The Equine Partnership for Excellence (EquinePfX)

Several Partnerships for Excellence have been set up by the Crown to enable the New Zealand government to make significant new investments – matched by investment from relevant industry group – in the public tertiary education sector. The aim is to benefit business and industry, and improve outcomes for people, organizations, and communities by increasing knowledge and its application.

One of these Partnerships is the Equine PfX. This official partnering of equine industry groups and government utilises the capabilities of Massey University and many other partners inside and outside New Zealand to assist in improving the equine industry’s future progress. The initiative aims to expand learning and research capabilities across the industry, and thereby encourage more skilled people within the industry to help it improve efficiency and solve problems.

Relationship between Massey University Foundation and Equine PfX

The Foundation manages/invests the $5 million (PfX monies supplied by the government). The income from this investment, less an adjustment for inflation, will be available each year to the trustees of The Equine Trust to invest in research and education projects. The Foundation is also responsible for auditing disbursements by The Equine Trust. Money coming from industry partners (such as the New Zealand Racing Board) pass through the Foundation are held in a separate (non-invested) account where they are dispersed to set projects that have been agreed between the Equine Trust Board and the industry partner.

The Equine Trust Board will recommend and report to the Massey University Foundation Board (through the Massey University Foundation Board member that is on the New Zealand Equine Trust Board) the funding projects that will assist the achievement of the research and teaching outcomes of the Partnership for Excellence.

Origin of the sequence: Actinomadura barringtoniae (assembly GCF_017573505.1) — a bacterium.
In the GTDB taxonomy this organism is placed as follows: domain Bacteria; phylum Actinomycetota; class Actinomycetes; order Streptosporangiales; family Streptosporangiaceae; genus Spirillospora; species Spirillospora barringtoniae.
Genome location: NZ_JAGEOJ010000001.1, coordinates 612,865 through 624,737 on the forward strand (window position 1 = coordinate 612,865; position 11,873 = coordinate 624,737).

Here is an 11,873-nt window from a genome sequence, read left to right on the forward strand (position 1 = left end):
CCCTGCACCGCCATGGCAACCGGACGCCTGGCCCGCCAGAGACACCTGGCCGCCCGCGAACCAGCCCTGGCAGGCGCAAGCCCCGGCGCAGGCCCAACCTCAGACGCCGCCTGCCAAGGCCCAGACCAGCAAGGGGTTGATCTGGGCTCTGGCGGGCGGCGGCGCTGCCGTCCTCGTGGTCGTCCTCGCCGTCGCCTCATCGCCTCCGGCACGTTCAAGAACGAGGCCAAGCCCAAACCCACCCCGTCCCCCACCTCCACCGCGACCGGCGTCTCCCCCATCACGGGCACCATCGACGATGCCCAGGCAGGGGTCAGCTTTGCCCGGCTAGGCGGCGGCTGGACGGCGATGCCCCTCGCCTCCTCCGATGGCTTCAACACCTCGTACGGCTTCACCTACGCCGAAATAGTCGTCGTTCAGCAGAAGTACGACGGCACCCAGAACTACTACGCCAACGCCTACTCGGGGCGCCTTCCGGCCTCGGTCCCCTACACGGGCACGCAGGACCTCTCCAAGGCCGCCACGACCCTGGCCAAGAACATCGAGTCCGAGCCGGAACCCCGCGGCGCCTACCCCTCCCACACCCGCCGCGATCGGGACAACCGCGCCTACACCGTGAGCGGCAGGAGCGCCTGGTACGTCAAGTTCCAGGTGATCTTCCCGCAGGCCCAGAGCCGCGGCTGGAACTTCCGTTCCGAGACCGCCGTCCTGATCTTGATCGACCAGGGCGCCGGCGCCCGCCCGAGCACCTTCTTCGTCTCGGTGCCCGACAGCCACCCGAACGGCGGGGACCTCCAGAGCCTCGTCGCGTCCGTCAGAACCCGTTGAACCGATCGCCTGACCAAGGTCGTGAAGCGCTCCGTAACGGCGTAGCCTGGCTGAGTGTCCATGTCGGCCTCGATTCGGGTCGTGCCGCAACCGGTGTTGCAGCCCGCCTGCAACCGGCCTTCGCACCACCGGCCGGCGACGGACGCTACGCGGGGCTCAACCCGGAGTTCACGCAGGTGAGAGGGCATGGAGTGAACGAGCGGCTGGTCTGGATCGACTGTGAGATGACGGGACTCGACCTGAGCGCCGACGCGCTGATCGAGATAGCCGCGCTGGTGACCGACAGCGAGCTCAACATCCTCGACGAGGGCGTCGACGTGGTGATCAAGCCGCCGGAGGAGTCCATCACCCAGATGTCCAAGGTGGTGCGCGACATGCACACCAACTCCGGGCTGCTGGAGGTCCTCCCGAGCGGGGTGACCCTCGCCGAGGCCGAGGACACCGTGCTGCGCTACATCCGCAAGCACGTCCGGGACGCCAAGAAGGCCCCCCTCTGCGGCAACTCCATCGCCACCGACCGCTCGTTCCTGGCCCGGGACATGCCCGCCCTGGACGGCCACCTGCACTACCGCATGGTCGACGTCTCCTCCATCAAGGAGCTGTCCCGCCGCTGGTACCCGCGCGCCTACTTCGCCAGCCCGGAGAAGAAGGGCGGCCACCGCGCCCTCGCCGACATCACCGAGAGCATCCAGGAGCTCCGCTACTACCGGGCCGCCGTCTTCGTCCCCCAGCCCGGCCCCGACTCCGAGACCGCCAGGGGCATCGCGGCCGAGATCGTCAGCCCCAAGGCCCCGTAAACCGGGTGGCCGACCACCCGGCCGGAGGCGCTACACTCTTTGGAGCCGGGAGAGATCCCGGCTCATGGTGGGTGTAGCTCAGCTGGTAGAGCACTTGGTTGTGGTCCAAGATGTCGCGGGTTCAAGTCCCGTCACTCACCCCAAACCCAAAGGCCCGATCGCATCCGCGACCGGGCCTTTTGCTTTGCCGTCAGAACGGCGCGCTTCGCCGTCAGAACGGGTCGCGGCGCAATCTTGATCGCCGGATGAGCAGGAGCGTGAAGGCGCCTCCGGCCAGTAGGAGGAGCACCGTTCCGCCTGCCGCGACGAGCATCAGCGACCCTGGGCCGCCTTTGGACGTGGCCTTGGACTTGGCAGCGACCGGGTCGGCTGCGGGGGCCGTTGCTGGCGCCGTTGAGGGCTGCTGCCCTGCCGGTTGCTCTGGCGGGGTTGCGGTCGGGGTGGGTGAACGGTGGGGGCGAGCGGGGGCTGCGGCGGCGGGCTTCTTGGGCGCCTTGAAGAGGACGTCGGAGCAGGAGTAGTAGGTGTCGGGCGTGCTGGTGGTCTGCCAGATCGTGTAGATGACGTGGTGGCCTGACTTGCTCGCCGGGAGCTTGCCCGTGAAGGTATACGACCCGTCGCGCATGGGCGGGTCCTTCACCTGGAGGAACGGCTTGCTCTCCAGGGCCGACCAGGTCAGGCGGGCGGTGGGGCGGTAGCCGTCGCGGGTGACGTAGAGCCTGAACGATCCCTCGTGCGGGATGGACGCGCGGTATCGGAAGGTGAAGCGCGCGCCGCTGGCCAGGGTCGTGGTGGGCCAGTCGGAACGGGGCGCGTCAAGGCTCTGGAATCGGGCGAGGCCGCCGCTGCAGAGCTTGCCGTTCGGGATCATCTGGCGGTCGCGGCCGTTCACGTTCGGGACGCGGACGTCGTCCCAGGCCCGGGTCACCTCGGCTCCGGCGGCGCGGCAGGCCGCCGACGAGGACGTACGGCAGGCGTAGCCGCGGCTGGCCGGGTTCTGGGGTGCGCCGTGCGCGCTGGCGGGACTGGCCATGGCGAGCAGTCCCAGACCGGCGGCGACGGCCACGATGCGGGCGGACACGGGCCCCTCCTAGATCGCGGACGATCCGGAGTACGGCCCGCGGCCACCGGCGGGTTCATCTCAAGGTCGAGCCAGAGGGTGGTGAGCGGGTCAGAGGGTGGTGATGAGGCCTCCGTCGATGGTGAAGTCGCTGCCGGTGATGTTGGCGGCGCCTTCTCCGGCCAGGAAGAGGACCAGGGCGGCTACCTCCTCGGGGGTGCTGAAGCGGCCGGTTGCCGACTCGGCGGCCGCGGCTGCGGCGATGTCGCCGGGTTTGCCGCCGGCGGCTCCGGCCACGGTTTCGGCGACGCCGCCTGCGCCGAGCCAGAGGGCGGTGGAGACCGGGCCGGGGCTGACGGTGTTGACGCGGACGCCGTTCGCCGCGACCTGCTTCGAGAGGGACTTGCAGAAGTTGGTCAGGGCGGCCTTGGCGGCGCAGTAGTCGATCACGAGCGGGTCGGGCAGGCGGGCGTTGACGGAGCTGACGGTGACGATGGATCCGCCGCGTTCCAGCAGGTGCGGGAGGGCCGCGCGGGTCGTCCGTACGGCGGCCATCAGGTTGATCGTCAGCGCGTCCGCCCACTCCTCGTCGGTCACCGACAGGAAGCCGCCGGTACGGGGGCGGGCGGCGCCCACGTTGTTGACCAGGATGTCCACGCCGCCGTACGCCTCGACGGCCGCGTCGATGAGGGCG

Outcomes of the Pfx

Tertiary Education Commission policy requires that the partnering must produce improvements that are sustained and not brief, are reached through learning that is research-led, and that would not have occurred had it not been for the government initiative and the partners’ investment.

To achieve these requirements, the Partnership therefore is concentrating on:

  • increasing the number of people taking extramural equine studies courses,
  • improving the quality of teaching to veterinary undergraduates,
  • involving more postgraduate students in industry research,
  • contributing to professional development of veterinarians,
  • ensuring that these can be supported and continued long term, by annual allocation of the proceeds of Equine Trust funds in suitable learning and research projects.

The requirements will be met if more people can identify problems, understand the science required to mitigate them, work together to reach science solutions, and then be receptive to spreading that knowledge across the industry.

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